Re-thinking innovation and engagement to deliver water and sanitation worldwide


Professor Francis de los Reyes III delivering the 5th annual lecture of the Institute for Molecular Science and Engineering.

Professor Francis de los Reyes III delivers the 5th IMSE annual lecture.

The toilet is the world’s most underrated technology, argued Professor Francis de los Reyes III at the fifth IMSE Annual Lecture.

Professor de los Reyes visited Imperial on 15 June 2023 to take part in a day of presentations and discussions focused on Water, Sanitation and Hygiene (WASH) technologies and solutions. As part of this, he delivered the Dr Theo George Wilson annual lecture for the Institute for Molecular Science and Engineering.

About 100 people attended in person and online throughout the day, including academics, students, schoolchildren, policy experts and professionals from water charities and international development organisations.

Watch the 5th IMSE annual lecture here:

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The scale of the problem

In 2020, 3.6 billion people had no toilets at home, and 1.9 billion had no access to basic sanitation services, according to the World Health Organisation and UNICEF. Inadequate sanitation limits economies by 0.5-3% per year, according to the WHO, and investing in sanitation brings substantial economic benefit. Professor de los Reyes said that $1 invested in sanitation in sub–Saharan Africa brings in $5 in benefits to GDP.

The UN Sustainable Development Goal 6 aims to ensure access to water and sanitation for all by 2030. But progress towards achieving this goal is very behind schedule. The UN calculates that to reach its goal of access to drinking water, sanitation and hygiene for all by 2030, current rates of progress would need to increase by a factor of four.

SDG 6 is connected to all other SDGs. For example, access to drinking water, sanitation and hygiene is part of eradicating poverty (SDG 1), eliminating hunger (SDG 2), and achieving gender equality (via enabling menstrual hygiene, SDG 5).

Engineering safe sanitation systems at scale

Francis de los Reyes III is the Glenn E. and Phyllis J. Futrell Distinguished Professor of Civil, Construction, and Environmental Engineering at North Carolina State University. He told an interdisciplinary audience that toilets are only one part of a value chain of technologies, infrastructure and policy.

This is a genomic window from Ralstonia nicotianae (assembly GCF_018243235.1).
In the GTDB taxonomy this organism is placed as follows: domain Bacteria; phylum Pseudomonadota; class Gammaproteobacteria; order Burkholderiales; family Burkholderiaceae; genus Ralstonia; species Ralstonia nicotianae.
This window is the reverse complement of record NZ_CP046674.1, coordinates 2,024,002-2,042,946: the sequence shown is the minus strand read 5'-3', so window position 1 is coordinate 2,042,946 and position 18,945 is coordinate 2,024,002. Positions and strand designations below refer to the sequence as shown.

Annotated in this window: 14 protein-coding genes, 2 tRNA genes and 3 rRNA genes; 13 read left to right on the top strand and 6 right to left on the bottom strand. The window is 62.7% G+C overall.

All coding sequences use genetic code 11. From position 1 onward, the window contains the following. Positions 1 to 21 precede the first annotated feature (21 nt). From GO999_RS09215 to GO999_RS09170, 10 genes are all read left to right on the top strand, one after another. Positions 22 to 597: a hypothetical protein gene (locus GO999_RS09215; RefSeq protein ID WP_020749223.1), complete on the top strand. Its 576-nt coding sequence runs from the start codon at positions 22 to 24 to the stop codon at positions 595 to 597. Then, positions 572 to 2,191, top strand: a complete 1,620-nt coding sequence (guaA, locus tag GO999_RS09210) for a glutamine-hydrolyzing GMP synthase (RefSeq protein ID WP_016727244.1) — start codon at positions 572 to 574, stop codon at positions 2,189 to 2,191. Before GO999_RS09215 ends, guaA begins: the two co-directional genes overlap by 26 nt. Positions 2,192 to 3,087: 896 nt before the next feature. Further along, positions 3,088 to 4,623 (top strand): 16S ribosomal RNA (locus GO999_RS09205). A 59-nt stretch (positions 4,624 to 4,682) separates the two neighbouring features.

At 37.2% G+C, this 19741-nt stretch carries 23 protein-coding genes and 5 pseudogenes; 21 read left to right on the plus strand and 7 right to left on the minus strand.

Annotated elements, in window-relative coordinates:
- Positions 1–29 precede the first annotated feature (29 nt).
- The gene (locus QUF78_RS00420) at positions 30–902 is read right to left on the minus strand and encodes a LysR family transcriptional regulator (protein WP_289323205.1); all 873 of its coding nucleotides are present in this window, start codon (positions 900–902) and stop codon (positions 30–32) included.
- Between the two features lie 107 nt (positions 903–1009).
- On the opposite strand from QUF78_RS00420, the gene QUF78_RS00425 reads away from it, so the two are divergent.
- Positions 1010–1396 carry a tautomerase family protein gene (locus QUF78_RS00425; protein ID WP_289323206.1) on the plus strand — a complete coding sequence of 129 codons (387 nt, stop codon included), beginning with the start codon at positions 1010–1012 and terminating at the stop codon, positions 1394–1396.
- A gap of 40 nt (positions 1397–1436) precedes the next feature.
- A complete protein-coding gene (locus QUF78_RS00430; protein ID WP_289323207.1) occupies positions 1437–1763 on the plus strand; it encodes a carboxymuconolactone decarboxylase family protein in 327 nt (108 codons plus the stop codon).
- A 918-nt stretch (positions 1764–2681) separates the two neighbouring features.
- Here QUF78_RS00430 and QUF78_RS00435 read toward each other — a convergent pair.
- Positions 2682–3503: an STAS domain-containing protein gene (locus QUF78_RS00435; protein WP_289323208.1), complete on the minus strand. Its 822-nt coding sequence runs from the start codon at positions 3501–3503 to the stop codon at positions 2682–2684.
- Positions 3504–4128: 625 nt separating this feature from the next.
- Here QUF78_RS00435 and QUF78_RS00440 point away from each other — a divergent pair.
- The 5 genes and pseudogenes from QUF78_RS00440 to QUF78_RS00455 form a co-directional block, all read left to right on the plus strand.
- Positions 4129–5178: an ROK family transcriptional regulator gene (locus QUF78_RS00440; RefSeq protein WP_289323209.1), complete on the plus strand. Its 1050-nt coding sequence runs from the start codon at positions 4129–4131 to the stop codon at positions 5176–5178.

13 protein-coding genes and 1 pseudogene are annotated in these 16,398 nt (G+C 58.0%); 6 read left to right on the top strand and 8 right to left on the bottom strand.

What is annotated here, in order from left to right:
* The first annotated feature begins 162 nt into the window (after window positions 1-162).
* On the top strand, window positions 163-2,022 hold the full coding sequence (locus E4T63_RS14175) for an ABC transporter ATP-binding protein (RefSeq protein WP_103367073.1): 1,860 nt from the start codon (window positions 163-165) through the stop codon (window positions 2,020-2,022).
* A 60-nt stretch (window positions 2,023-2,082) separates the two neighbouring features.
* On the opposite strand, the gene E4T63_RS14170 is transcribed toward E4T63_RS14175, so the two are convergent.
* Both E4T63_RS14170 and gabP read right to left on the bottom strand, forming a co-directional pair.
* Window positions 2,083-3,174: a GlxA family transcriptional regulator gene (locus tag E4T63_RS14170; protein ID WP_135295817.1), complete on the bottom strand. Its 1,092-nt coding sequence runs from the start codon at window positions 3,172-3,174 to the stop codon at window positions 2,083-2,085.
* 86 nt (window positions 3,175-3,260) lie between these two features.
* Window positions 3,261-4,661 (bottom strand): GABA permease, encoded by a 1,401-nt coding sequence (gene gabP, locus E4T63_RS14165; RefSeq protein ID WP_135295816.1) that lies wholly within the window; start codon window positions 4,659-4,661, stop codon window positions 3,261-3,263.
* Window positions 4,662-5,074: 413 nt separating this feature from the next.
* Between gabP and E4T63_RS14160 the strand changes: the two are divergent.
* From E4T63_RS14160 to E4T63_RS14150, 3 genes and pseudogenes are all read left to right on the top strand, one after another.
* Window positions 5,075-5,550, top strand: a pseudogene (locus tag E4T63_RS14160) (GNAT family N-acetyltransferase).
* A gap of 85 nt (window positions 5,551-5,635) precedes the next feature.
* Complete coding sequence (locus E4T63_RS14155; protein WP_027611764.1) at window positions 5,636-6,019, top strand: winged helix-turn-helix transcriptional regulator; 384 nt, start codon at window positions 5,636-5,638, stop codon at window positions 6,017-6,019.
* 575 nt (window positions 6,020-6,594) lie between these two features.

Infographic of the sanitation value chain. This has 5 steps: containment of waste, emptying these containers, transporting the waste to a treatment facility, treating the waste and reusing of disposing of the waste.
The Sanitation value chain, via Wikimedia Commons. Bill and Melinda Gates Foundation (BMGF), CC BY 2.0

In developed countries, this sanitation value chain is largely hidden from citizens. It is paid for indirectly via taxation. It includes centralised systems of water delivery and waste removal, buildings and water regulations, and behavioural norms about privacy and value. But even in the US, it is not universal. Here, 1.4 million people do not have indoor plumbing, and access to sanitation is strongly stratified by income, which is related to ethnicity.

In many Low and Middle Income Countries, centralised sanitation systems often serve only small proportions of the population, or are only present only in small areas. To increase access to all, Professor de los Reyes argued for a strongly multidisciplinary, partnership-based approach, based on his experience developing sanitation technology in communities all over the world. This requires training engineering students to include how to work with communities and social scientists, not just in the core science.

Promoting multidisciplinary solutions

The Institute for Molecular Science and Engineering was founded at Imperial College London in 2017. Directed by Professor Amparo Galindo and Professor Nicholas Harrison, IMSE works to gather experts from different disciplines, sectors and countries to tackle grand societal challenges using a molecular science and engineering approach.

A group of researchers, students, schoolchildren, policy experts and professionals from water charities and international development organisations, attending the 5th IMSE annual lecture.

The flagship IMSE event is the annual Dr Theo George Wilson Lecture. This year, in addition to the lecture, IMSE organised and streamed a symposium for early career researchers and an expert panel discussion on the future of water, sanitation, and hygiene. This brought together experts from Imperial, other universities in the UK, commercial companies, start-ups and the policy world. They discussed why progress towards SDG 6 is so slow, and some emerging potential solutions. 

Watch the WASH symposium here

Watch the expert panel discussion here


Dr Isabella von Holstein

Dr Isabella von Holstein
Department of Materials

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Water, Development, Global-health, Engineering-Resilient-and-secure-infrastructure, Environment, Engineering-Transition-to-zero-pollution-economy, Sustainability, Global-challenges-Engineering, Sustainable-Development-Goals
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